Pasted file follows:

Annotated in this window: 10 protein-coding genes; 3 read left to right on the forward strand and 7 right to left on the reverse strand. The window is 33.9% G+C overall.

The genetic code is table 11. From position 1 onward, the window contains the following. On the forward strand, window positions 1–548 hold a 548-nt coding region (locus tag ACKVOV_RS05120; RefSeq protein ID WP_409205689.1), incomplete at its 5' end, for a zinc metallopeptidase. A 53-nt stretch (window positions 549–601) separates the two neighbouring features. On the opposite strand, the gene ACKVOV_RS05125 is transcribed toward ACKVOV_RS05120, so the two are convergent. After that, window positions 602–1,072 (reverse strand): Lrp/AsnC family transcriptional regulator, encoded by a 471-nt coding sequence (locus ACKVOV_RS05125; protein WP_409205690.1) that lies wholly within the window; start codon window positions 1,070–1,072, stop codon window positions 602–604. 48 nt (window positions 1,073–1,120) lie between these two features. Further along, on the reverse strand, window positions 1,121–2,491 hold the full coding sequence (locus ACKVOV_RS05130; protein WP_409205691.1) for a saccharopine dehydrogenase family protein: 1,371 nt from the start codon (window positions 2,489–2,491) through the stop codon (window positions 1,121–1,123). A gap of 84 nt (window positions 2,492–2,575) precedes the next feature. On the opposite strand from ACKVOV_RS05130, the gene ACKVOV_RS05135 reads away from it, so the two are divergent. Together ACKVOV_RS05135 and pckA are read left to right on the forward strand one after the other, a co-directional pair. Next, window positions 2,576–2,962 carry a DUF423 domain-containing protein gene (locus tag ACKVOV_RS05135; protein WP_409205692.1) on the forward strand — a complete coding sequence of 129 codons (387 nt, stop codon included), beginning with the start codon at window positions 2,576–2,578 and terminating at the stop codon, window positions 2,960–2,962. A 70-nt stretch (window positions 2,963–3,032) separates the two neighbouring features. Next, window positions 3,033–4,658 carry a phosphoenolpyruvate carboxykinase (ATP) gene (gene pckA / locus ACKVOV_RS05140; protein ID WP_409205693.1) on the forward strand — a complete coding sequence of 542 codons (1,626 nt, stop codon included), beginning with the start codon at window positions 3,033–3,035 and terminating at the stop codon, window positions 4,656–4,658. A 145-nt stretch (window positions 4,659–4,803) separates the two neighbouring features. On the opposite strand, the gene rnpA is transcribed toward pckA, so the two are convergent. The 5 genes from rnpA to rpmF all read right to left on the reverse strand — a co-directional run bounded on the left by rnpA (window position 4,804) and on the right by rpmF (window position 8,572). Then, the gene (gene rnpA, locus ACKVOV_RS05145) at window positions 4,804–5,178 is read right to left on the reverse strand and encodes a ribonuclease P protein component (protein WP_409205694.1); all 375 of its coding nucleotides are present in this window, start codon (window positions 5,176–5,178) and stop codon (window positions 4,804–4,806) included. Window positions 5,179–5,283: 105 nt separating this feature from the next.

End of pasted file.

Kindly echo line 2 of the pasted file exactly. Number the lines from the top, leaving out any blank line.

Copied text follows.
The genetic code is table 11. From position 1 onward, the window contains the following. On the forward strand, window positions 1–548 hold a 548-nt coding region (locus tag ACKVOV_RS05120; RefSeq protein ID WP_409205689.1), incomplete at its 5' end, for a zinc metallopeptidase. A 53-nt stretch (window positions 549–601) separates the two neighbouring features. On the opposite strand, the gene ACKVOV_RS05125 is transcribed toward ACKVOV_RS05120, so the two are convergent. After that, window positions 602–1,072 (reverse strand): Lrp/AsnC family transcriptional regulator, encoded by a 471-nt coding sequence (locus ACKVOV_RS05125; protein WP_409205690.1) that lies wholly within the window; start codon window positions 1,070–1,072, stop codon window positions 602–604. 48 nt (window positions 1,073–1,120) lie between these two features. Further along, on the reverse strand, window positions 1,121–2,491 hold the full coding sequence (locus ACKVOV_RS05130; protein WP_409205691.1) for a saccharopine dehydrogenase family protein: 1,371 nt from the start codon (window positions 2,489–2,491) through the stop codon (window positions 1,121–1,123). A gap of 84 nt (window positions 2,492–2,575) precedes the next feature. On the opposite strand from ACKVOV_RS05130, the gene ACKVOV_RS05135 reads away from it, so the two are divergent. Together ACKVOV_RS05135 and pckA are read left to right on the forward strand one after the other, a co-directional pair. Next, window positions 2,576–2,962 carry a DUF423 domain-containing protein gene (locus tag ACKVOV_RS05135; protein WP_409205692.1) on the forward strand — a complete coding sequence of 129 codons (387 nt, stop codon included), beginning with the start codon at window positions 2,576–2,578 and terminating at the stop codon, window positions 2,960–2,962. A 70-nt stretch (window positions 2,963–3,032) separates the two neighbouring features. Next, window positions 3,033–4,658 carry a phosphoenolpyruvate carboxykinase (ATP) gene (gene pckA / locus ACKVOV_RS05140; protein ID WP_409205693.1) on the forward strand — a complete coding sequence of 542 codons (1,626 nt, stop codon included), beginning with the start codon at window positions 3,033–3,035 and terminating at the stop codon, window positions 4,656–4,658. A 145-nt stretch (window positions 4,659–4,803) separates the two neighbouring features. On the opposite strand, the gene rnpA is transcribed toward pckA, so the two are convergent. The 5 genes from rnpA to rpmF all read right to left on the reverse strand — a co-directional run bounded on the left by rnpA (window position 4,804) and on the right by rpmF (window position 8,572). Then, the gene (gene rnpA, locus ACKVOV_RS05145) at window positions 4,804–5,178 is read right to left on the reverse strand and encodes a ribonuclease P protein component (protein WP_409205694.1); all 375 of its coding nucleotides are present in this window, start codon (window positions 5,176–5,178) and stop codon (window positions 4,804–4,806) included. Window positions 5,179–5,283: 105 nt separating this feature from the next.